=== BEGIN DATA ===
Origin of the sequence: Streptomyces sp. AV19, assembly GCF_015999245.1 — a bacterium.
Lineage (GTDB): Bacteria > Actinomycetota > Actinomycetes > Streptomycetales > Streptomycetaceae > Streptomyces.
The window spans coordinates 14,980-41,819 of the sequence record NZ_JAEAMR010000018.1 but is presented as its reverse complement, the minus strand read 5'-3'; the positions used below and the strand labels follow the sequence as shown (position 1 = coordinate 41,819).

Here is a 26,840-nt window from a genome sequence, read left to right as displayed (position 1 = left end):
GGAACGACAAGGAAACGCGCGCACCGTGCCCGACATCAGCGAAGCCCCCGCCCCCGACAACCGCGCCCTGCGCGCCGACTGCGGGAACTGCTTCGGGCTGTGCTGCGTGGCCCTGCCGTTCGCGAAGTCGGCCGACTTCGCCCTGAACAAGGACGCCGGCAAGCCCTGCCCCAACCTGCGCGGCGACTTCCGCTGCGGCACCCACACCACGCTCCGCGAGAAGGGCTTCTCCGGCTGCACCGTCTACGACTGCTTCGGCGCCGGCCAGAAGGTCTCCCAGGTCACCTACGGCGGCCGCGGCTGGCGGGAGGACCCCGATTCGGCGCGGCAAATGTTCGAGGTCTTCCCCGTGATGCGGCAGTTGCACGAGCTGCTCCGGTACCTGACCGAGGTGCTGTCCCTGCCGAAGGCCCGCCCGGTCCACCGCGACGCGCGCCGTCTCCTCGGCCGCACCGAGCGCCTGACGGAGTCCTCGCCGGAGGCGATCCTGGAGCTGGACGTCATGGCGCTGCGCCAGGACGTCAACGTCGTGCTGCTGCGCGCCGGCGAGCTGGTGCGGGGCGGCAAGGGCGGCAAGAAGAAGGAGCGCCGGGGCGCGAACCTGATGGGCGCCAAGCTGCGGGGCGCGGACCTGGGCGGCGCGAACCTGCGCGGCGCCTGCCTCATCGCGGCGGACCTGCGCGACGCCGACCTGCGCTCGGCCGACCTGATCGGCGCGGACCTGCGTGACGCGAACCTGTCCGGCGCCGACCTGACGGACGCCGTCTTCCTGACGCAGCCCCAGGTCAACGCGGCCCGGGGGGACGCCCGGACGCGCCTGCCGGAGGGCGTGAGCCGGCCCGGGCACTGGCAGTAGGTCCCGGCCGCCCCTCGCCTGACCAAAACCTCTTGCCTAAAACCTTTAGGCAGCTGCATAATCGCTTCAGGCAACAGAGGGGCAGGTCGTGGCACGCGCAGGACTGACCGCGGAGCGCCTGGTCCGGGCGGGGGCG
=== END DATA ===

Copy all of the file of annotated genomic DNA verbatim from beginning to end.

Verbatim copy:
Origin of the sequence: Streptomyces sp. AV19, assembly GCF_015999245.1 — a bacterium.
Lineage (GTDB): Bacteria > Actinomycetota > Actinomycetes > Streptomycetales > Streptomycetaceae > Streptomyces.
The window spans coordinates 14,980-41,819 of the sequence record NZ_JAEAMR010000018.1 but is presented as its reverse complement, the minus strand read 5'-3'; the positions used below and the strand labels follow the sequence as shown (position 1 = coordinate 41,819).

Here is a 26,840-nt window from a genome sequence, read left to right as displayed (position 1 = left end):
GGAACGACAAGGAAACGCGCGCACCGTGCCCGACATCAGCGAAGCCCCCGCCCCCGACAACCGCGCCCTGCGCGCCGACTGCGGGAACTGCTTCGGGCTGTGCTGCGTGGCCCTGCCGTTCGCGAAGTCGGCCGACTTCGCCCTGAACAAGGACGCCGGCAAGCCCTGCCCCAACCTGCGCGGCGACTTCCGCTGCGGCACCCACACCACGCTCCGCGAGAAGGGCTTCTCCGGCTGCACCGTCTACGACTGCTTCGGCGCCGGCCAGAAGGTCTCCCAGGTCACCTACGGCGGCCGCGGCTGGCGGGAGGACCCCGATTCGGCGCGGCAAATGTTCGAGGTCTTCCCCGTGATGCGGCAGTTGCACGAGCTGCTCCGGTACCTGACCGAGGTGCTGTCCCTGCCGAAGGCCCGCCCGGTCCACCGCGACGCGCGCCGTCTCCTCGGCCGCACCGAGCGCCTGACGGAGTCCTCGCCGGAGGCGATCCTGGAGCTGGACGTCATGGCGCTGCGCCAGGACGTCAACGTCGTGCTGCTGCGCGCCGGCGAGCTGGTGCGGGGCGGCAAGGGCGGCAAGAAGAAGGAGCGCCGGGGCGCGAACCTGATGGGCGCCAAGCTGCGGGGCGCGGACCTGGGCGGCGCGAACCTGCGCGGCGCCTGCCTCATCGCGGCGGACCTGCGCGACGCCGACCTGCGCTCGGCCGACCTGATCGGCGCGGACCTGCGTGACGCGAACCTGTCCGGCGCCGACCTGACGGACGCCGTCTTCCTGACGCAGCCCCAGGTCAACGCGGCCCGGGGGGACGCCCGGACGCGCCTGCCGGAGGGCGTGAGCCGGCCCGGGCACTGGCAGTAGGTCCCGGCCGCCCCTCGCCTGACCAAAACCTCTTGCCTAAAACCTTTAGGCAGCTGCATAATCGCTTCAGGCAACAGAGGGGCAGGTCGTGGCACGCGCAGGACTGACCGCGGAGCGCCTGGTCCGGGCGGGGGCG